You can feel free to contact me with any questions. I'm pretty much it here. I make all the paddles, take care of the email, and answer the phone. I am the person you deal with, and I am the one who makes your paddle. (I have a couple of part-timers, who do a bit of gluing and finish sanding, and who do their best to keep the dust from building up too much.)
Information on length and width, grips and that stuff is available on specific paddle pages -- with length and width selections; I don't have charts for length because there really isn't anyway to say a certain length is always suitable to a certain size paddler; feel free to ask me if you have any questions/
Please note that I am much more of a custom builder than I am a manufacturer -- I don't do huge chunks of paddles all at once. So, if you have a special paddle you want, just let me know.
Frankly, I love making paddles as a craft, much more than a business. This is one of the main factors that separates true craft/builders from business/marketing builders. If you are into building paddles by way of an occasional design, which is made by others, or farmed out, then the craft side of it is secondary to the business side.
I paddle quite a bit -- with a 10 degree balsa/cedar ultralite, 52" long, 8.25" wide, in a flatwater marathon canoe....a Sawyer Shockwave, so pre- V bottom style. It's not as fast as the new marathon canoes, but it's a helluva lot more forgiving in waves, is actually a lot of fun in moderate waves, just because you can still survive, and it's a bit risky at times (not like super risky though!). So I know a lot about paddling and paddles -- and I'm always experimenting with different things. The paddle I use is 7-8 years old. I love it. I've refinished it once...yes, just once. It shows no signs of distress, other than scrapes and scratches. But that's not distress. There are things about this paddle that make me love it; it's the right length for how and where I paddle, it has nice flex, and super bite! -- what is bite? It's how the paddle grips the water when it enters. This paddle has superb bite because of the moderate lip on the powerface, on blade bottom. This lets the blade slide into the water without any complaints. There's an immediate, gratifying purchase. And then the stroke moves up the blade into the shaft, quick, and I'm doing around 60 of them per minute. Also, I taper the shafts, but NOT into the lower grip area. This is critical -- you don't want the shaft to get smaller where you grip; it HAS to stay the same. I taper about half of the way down the shaft from the (top) grip. So, these things you don't think about, the lip, the taper, they matter!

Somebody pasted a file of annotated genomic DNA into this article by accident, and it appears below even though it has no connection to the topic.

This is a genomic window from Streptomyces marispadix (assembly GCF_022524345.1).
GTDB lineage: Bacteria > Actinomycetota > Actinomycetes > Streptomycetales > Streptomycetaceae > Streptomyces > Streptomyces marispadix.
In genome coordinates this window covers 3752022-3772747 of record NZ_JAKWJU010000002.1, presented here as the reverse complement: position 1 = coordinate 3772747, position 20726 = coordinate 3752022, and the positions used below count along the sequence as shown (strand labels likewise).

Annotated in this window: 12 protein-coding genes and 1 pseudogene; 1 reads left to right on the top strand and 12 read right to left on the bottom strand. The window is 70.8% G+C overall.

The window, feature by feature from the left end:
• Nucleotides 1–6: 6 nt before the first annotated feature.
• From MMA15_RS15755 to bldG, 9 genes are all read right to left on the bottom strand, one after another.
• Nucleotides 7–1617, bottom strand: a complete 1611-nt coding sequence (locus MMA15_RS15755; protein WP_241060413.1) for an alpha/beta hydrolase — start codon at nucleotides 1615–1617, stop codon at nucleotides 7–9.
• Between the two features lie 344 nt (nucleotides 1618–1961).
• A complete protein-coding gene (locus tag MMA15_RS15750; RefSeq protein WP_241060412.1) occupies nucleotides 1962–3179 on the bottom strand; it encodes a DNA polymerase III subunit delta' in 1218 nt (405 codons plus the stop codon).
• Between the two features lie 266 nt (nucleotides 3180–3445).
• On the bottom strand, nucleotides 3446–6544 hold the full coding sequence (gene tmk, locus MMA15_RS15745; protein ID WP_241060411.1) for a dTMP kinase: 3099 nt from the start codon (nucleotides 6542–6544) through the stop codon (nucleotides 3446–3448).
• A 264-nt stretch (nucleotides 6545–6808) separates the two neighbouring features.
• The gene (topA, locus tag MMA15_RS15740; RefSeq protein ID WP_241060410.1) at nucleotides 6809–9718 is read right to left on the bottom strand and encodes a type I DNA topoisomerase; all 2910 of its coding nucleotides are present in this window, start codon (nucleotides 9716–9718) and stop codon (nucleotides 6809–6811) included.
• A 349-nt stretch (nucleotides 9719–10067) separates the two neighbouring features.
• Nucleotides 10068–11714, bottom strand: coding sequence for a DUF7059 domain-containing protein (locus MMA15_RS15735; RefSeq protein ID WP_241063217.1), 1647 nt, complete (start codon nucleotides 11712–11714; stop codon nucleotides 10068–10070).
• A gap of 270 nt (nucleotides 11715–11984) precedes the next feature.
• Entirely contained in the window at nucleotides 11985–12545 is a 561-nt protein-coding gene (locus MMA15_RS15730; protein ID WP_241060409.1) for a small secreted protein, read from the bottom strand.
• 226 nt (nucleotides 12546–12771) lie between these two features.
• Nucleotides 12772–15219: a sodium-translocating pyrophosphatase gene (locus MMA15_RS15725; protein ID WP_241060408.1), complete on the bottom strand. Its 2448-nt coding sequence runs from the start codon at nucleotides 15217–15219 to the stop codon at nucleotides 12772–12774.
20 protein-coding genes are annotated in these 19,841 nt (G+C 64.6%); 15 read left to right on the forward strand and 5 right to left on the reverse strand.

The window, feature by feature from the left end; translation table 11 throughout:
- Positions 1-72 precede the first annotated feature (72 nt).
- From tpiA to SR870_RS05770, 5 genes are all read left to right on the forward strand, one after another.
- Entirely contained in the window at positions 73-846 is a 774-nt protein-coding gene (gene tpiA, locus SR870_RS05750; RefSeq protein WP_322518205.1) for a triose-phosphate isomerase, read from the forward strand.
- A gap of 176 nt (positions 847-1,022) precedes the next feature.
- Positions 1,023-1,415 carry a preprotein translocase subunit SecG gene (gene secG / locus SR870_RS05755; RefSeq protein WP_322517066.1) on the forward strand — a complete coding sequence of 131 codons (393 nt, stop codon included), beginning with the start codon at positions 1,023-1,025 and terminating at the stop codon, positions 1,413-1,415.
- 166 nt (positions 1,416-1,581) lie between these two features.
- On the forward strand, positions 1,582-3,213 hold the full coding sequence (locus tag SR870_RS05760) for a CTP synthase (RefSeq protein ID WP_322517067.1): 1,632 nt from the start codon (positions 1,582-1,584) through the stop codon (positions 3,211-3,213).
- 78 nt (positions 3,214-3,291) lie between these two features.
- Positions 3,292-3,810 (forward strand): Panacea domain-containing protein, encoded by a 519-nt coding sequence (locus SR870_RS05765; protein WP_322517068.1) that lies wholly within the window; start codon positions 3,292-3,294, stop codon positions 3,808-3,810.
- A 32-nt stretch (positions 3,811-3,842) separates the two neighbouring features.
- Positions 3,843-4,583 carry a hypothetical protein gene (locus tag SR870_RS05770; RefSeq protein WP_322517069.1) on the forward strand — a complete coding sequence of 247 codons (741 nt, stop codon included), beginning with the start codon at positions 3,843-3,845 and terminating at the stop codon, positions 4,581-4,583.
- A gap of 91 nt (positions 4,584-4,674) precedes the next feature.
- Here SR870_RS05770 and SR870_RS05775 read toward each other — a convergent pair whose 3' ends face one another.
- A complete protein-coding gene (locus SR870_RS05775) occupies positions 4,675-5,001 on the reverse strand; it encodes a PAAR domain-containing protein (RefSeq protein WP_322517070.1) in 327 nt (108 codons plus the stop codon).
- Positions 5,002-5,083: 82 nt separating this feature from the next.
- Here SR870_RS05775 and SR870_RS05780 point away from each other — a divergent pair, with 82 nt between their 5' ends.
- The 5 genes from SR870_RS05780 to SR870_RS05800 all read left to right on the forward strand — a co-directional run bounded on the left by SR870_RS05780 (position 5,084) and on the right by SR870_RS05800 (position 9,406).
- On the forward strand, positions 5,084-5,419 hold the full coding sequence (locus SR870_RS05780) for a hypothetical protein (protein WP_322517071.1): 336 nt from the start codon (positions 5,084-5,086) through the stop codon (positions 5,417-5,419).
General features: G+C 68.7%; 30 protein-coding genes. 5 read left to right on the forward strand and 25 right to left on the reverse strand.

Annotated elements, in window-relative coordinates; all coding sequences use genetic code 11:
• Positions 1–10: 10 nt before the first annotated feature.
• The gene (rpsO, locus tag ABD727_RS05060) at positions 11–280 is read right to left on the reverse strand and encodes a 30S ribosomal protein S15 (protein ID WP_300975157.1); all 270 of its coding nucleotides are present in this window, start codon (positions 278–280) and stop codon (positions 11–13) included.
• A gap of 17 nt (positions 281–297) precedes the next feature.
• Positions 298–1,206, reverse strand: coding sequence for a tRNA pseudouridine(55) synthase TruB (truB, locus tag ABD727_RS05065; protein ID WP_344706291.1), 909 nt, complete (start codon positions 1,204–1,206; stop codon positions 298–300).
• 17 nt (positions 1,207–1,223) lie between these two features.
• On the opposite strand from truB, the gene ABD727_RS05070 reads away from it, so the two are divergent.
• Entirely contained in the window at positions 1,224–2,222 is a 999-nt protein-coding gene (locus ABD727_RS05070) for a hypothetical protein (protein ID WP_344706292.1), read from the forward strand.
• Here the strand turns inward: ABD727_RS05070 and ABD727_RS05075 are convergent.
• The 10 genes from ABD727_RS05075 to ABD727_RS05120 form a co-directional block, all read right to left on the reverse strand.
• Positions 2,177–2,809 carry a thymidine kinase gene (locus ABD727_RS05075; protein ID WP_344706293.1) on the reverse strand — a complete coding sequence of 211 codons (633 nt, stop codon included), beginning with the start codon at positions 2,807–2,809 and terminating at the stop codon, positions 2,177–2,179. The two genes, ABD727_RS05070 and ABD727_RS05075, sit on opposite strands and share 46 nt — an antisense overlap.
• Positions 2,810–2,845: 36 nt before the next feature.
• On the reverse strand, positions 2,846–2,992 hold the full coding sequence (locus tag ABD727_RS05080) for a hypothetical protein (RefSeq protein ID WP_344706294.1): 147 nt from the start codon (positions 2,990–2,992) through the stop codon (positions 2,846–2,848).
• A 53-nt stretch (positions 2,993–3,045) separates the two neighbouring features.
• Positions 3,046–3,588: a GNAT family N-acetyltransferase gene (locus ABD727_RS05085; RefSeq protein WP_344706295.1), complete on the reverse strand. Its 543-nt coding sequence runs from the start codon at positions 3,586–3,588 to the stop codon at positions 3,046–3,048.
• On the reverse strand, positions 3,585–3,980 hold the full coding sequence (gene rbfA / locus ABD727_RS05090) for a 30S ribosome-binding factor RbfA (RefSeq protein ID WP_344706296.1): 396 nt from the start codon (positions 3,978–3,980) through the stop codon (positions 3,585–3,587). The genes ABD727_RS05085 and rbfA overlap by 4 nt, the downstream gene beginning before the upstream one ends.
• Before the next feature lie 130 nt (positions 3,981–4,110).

I don't do any gimicky stuff with my paddles -- like putting grooves up the side to save weight or whatever. If you are a paddler and think this has any advantages, it doesn't, other than to make you think it does.
I am mostly about wood because that's the neatest medium to me. Shaping wood with your hands and small machinery is a very satisfying form of work. I do mix in carbon fiber, kevlar and fiberglass blades -- hybrids. This allows me to make blades that are lighter and tougher, and that paddle very well also! There honestly isn't a lot of difference in weight with the 3 different hybrid blades -- maybe the carbon fibre is a half ounce lighter. The kevlar is tougher. The fiberglass is just a great deal, with a solid tulip shaft -- it is very light, very tough, looks cool, and paddles cool. And the price for such a super paddle just can't be beat.